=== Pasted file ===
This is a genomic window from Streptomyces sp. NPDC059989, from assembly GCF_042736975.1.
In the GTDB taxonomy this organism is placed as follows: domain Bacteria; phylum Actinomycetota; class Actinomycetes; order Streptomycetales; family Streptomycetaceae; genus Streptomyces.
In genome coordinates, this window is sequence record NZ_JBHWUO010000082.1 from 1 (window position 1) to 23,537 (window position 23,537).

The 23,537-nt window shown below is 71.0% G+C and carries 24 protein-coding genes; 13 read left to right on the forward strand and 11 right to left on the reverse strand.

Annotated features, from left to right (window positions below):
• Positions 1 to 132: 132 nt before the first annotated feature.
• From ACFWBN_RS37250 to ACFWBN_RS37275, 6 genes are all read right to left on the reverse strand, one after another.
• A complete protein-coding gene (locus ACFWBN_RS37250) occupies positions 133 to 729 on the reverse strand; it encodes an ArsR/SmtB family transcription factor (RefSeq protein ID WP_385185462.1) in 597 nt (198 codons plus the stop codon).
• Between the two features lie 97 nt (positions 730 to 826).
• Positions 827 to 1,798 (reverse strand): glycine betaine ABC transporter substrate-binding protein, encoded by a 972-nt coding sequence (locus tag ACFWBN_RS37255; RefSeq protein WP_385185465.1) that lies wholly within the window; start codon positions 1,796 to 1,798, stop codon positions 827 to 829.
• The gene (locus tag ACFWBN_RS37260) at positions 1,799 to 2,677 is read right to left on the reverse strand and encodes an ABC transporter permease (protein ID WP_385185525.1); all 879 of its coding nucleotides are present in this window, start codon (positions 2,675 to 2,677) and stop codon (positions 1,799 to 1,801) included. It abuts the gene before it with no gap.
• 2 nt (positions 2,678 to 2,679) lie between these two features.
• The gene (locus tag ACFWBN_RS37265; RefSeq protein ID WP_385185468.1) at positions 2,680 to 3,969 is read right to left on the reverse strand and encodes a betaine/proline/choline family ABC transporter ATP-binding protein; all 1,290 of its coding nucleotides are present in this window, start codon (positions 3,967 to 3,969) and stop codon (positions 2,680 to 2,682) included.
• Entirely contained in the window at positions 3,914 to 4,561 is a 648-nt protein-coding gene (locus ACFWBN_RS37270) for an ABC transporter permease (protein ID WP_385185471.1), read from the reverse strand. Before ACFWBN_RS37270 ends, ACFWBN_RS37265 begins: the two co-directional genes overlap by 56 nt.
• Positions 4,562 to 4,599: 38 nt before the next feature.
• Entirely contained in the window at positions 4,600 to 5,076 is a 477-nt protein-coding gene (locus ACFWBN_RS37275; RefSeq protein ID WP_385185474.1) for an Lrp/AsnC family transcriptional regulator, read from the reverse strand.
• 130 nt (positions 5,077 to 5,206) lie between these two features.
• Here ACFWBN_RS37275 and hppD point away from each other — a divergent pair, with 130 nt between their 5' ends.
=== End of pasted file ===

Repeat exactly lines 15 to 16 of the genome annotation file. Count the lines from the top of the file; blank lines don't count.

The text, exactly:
• Positions 4,562 to 4,599: 38 nt before the next feature.
• Entirely contained in the window at positions 4,600 to 5,076 is a 477-nt protein-coding gene (locus ACFWBN_RS37275; RefSeq protein ID WP_385185474.1) for an Lrp/AsnC family transcriptional regulator, read from the reverse strand.